Atlanta United has a Pity problem.
For the second time in as many home games, Atlanta United manager Frank de Boer chose to sub off Pity Martinez, the most expensive transfer in MLS history, because he was lacking.
The first time, in what turned into a 2-1 win over Montreal two weeks ago, de Boer said he took off Martinez because he was making decisions that were putting the team in danger.
The second time, in what turned into a 3-3 draw with New York Red Bulls, de Boer said he took off Martinez because he wasn’t winning enough duels, and then continued his thought to say that he wants 11 players who will work hard.
It was a damming verdict and raises the question of what will de Boer do with Martinez when Hector Villalba and Ezequiel Barco return from injury and join a glut of midfielders that includes Julian Gressel, Justin Meram, Darlington Nagbe and the recently signed Emerson Hyndman?
Martinez has two goals and four assists this season. He has shown rare flashes of the vision and technical ability that made him the South American Player of the Year last year. He has shown that he will play defense, but not consistently. He has shown that he will hustle, but not consistently.
That inconsistency is part of the problem.
I’ve been accused on social media of “having it in” for Martinez. It’s an accusation made by people that I don’t think understand the role of journalists, nor want to believe what they are seeing from Martinez.
As I cataloged on twitter the numerous errors made by Martinez (and others) during a 10-minute spell on on Sunday, that accusation of disliking Martinez was made again.
A few minutes later, de Boer pulled Martinez.
I’m not making stuff up, folks. I will post what I see, good and bad.
Minutes after that, de Boer said this when asked specifically why he subbed Martinez:
“We have to win duels, and in my point of view, he did not do enough to avoid giving someone an easy long ball. You saw, Brandon (Vazquez) came in and it was a different story. I want not 10, or 9, or 8 men who work very hard, everybody has to work hard, especially in these kinds of games. These are very difficult games. I had the feeling that we have to win those duels, and that is also why I put Jeff Larentowicz in. After we put Jeff in, we get chance after chance. And you can think, ‘Hey, that’s defensively,’ but first you have to win those duels, and we did after that. You saw every time we won those duels it was in open space with Justin (Meram), or Josef (Martinez), so I think it was good for us that we did it. I had the feeling that at that moment we were losing grip on the game, and that is why I put those two in, and we turned it around.”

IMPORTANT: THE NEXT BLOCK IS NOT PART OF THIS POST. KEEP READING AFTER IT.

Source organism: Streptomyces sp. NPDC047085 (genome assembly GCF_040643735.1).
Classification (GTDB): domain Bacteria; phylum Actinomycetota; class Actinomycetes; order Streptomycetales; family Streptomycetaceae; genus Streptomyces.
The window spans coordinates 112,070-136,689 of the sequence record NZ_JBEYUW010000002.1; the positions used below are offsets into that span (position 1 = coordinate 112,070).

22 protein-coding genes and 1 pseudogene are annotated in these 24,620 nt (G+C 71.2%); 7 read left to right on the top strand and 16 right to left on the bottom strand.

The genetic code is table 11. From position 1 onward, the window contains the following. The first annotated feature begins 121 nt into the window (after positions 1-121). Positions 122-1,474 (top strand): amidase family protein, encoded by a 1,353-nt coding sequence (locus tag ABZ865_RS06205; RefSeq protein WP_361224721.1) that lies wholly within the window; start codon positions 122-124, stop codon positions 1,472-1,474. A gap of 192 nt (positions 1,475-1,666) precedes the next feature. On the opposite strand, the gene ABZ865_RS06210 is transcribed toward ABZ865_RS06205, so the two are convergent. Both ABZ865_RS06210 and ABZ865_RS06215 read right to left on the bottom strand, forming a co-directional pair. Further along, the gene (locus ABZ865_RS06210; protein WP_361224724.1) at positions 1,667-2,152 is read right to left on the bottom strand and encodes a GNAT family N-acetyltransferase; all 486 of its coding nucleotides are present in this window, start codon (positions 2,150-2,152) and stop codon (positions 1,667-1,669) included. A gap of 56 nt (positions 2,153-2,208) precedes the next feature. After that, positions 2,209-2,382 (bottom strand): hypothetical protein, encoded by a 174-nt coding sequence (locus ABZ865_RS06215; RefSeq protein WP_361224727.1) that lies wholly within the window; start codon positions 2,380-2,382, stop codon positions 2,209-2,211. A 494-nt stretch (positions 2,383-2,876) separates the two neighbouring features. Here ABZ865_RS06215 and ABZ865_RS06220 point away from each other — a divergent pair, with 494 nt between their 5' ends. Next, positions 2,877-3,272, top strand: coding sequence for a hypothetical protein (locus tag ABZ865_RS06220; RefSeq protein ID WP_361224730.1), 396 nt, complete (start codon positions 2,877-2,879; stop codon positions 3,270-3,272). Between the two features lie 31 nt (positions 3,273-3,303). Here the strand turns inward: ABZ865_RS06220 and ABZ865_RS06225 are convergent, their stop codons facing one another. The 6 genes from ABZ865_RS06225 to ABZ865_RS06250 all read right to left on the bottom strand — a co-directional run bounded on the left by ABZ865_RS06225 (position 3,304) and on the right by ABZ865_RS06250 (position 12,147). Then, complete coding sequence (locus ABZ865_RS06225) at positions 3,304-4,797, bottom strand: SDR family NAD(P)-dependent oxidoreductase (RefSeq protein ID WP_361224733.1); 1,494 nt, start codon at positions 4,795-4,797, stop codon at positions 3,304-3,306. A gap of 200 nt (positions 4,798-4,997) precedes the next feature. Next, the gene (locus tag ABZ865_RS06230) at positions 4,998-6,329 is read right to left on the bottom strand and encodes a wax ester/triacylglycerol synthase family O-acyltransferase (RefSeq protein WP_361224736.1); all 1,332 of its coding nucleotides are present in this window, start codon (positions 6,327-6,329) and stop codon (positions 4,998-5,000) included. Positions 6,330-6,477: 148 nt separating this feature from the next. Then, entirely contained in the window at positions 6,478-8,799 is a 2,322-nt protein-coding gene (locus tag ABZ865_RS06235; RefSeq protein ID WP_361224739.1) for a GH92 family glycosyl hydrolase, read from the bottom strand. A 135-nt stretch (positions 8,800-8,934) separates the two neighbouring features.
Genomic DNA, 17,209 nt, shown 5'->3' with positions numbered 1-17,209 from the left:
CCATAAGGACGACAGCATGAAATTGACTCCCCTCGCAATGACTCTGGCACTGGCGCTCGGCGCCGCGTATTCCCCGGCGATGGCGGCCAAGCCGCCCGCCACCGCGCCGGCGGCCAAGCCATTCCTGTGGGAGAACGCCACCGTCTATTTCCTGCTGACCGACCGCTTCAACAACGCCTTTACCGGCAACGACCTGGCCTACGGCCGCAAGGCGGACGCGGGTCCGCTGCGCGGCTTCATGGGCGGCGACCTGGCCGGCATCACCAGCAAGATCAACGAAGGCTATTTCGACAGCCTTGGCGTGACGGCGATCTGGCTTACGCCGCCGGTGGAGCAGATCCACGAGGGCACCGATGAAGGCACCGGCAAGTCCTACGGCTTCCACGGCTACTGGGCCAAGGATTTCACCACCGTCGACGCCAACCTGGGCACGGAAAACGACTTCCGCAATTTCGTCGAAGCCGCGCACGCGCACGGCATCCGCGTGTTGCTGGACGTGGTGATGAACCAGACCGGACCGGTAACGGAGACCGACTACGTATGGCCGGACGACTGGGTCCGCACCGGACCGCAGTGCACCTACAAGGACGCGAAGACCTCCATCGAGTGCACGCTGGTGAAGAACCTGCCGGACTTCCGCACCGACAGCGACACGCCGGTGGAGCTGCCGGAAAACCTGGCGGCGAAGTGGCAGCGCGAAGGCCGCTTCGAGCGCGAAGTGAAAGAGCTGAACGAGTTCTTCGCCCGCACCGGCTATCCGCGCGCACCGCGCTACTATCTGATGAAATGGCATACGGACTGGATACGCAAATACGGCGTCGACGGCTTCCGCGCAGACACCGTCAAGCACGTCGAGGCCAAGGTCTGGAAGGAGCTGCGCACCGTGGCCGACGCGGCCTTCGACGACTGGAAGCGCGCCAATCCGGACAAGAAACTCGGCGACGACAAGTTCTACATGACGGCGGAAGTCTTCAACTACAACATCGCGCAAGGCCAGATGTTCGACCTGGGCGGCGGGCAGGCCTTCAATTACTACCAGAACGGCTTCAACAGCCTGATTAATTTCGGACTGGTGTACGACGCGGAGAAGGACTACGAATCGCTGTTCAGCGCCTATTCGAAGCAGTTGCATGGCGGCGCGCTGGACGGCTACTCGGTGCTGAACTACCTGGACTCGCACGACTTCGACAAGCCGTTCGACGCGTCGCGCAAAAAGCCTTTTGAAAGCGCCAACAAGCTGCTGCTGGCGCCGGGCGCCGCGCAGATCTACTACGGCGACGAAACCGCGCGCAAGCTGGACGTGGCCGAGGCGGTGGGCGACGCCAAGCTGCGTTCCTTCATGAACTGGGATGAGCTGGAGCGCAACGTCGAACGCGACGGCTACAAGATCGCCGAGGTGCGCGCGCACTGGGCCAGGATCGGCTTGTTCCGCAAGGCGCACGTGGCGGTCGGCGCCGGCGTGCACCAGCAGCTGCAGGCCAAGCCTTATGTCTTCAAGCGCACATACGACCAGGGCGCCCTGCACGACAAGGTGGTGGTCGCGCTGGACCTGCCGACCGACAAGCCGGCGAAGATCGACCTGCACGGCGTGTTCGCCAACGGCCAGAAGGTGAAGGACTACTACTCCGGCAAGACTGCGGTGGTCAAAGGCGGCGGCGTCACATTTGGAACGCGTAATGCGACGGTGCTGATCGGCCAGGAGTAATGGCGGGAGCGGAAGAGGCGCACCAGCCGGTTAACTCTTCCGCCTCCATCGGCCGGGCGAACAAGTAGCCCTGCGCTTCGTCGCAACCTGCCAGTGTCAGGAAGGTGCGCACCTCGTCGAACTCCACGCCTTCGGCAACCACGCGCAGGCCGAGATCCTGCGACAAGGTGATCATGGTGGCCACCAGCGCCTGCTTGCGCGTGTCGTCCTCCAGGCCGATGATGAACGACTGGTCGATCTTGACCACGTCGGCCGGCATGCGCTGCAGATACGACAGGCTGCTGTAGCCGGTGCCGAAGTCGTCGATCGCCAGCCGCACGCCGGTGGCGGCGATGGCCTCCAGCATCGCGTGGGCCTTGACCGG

The stats showed that Martinez won five of his 10 duels. Vazquez won none of his five.
But Vazquez showed hustle. I think that’s what de Boer was referring to. Too often Martinez won’t try to engage in a duel.
A lack of hustle is something that de Boer has shown he will not tolerate.
So, going back to my original question, what will de Boer do with Martinez?
De Boer has tried Martinez on the left, on the right, which worked OK for a while, and then put him back in the middle on Sunday. Martinez assisted on the first goal. It was a perfectly weighted pass.
But that was the highlight.
Nothing seems to be working for him right now. Dummied passed end up at the opponent’s feet. Free kicks are hit at the goalkeeper or out of bounds. Dribbles are lost. Shots aren’t on goal.
When Barco returns, which could be as early as Sunday at Seattle, and if Gressel is healthy, I think de Boer will chose to not start Martinez.
De Boer needs midfielders who will stay wide, which is why Meram and Gressel were on the left and right against Red Bulls. (That, and putting Martinez against Kemar Lawrence was a mismatch in New York’s favor, in my opinion.) Putting Martinez in the middle makes sense because Martinez likes to drift inside when he gets the ball anyway and hasn’t shown an ability to beat defenders one-one-one in spaces on the outside.
But when he’s in the middle, he has to win duels and he has to maintain possession of the ball so that he can create scoring chances. He lost possession 18 times on Sunday. Only Mikey Ambrose (27) lost the ball more but his came from a full 90 minutes.
When Barco returns, I think he will slide underneath Josef Martinez and become the playmaker that Pity Martinez was supposed to be against Red Bulls, with Meram and Gressel wide. Villalba will spell either of them when needed during this glut of games. Pity Martinez will become a spark off the bench, if needed.
As I wrote last week, and tweeted again yesterday, I think Martinez will finish the season with at least 10 goals and 10 assists.
Go back and watch his highlights at River Plate.
The man can play soccer. He can play it very well.
But something is going to have to change because what’s being tried hasn’t worked and isn’t working.
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